Church bombing north of Egypt’s capital kills 26
CAIRO (AP) — A bomb exploded in a church north of Cairo that was packed with Palm Sunday worshippers, killing at least 26 people and wounding 71 others, officials said.
The attack in the Nile Delta town of Tanta was the latest in a series of assaults on Egypt’s Christian minority, which makes up around 10 percent of the population and has been repeatedly targeted by Islamic extremists. It comes just weeks before Pope Francis is due to visit the Arab world’s most populous country.
CBC TV showed footage from inside the Mar Girgis church, where a large number of people gathered around what appeared to be lifeless, bloody bodies covered with papers. Regional Deputy Health Minister Mohammed Sharshar confirmed the toll.
No one immediately claimed the attack, which comes a week before Easter.
Pope Francis decried the bombing, expressing “deep condolences to my brother, Pope Tawadros II, the Coptic church and all of the dear Egyptian nation.” Word of the bombing came as Francis himself was marking Palm Sunday in St. Peter’s Square.
Grand Sheikh Ahmed el-Tayeb, head of Egypt’s Al-Azhar — the leading center of learning in Sunni Islam — likewise condemned the attack, calling it a “despicable terrorist bombing that targeted the lives of innocents.”
The attack adds to fears that Islamic extremists who have long been battling security forces in the Sinai Peninsula may shift their focus to civilians.
An Islamic State affiliate claimed a suicide bombing at a Cairo church in December that killed around 30 people, mostly women, as well as a string of killings in the restive northern Sinai that caused hundreds of Christians to flee to safer areas of the country.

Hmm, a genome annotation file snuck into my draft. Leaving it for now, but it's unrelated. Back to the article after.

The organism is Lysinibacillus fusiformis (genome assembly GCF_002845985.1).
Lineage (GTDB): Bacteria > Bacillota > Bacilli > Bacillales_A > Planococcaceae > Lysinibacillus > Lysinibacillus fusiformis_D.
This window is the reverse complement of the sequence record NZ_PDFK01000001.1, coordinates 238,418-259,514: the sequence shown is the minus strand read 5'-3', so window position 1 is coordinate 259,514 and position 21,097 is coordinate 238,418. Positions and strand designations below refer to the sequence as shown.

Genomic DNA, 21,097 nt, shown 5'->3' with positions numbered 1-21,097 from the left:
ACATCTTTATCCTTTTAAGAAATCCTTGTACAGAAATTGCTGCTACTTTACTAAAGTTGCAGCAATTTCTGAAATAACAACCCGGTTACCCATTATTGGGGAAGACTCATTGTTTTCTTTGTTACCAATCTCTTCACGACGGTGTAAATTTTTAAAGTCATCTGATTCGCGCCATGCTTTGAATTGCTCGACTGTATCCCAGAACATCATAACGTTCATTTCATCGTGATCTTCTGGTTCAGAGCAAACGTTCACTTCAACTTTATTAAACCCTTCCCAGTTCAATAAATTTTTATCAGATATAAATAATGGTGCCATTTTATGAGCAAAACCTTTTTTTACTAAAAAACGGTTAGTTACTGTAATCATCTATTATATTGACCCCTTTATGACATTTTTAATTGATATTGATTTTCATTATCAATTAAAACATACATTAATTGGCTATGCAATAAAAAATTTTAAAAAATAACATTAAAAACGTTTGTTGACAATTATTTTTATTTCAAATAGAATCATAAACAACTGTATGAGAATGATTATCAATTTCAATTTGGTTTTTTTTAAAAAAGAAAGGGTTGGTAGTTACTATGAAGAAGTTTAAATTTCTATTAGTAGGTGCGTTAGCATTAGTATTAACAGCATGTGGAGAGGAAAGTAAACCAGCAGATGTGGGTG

The group recently released a video vowing to step up attacks against Christians, who it describes as “infidels” empowering the West against Muslims.
A militant group called Liwa al-Thawra claimed responsibility for an April 1 bomb attack targeting a police training center in Tanta, which wounded 16 people. The group, believed to be linked to the outlawed Muslim Brotherhood, has mainly targeted security forces and distanced itself from attacks on Christians.
Egypt has struggled to combat a wave of Islamic militancy since the 2013 military overthrow of an elected Islamist president.
The Sinai-based IS affiliate has mainly attacked police and soldiers, but has also claimed bombings that killed civilians, including the downing of a Russian passenger plane over the Sinai in 2015, which killed all 224 people on board and devastated Egypt’s tourism industry.
Egypt’s Copts are one of the oldest Christian communities in the Middle East, accounting for around 10 percent of Egypt’s 92 million people and have long complained of discrimination.
The Copts were largely supportive of the military overthrow of President Mohammed Morsi, a senior Brotherhood figure, and incurred the wrath of many Islamists, who attacked churches and other Christian institutions after his ouster.
Associated Press writers Maamoun Youssef and Maggie Michael in Cairo contributed to this report.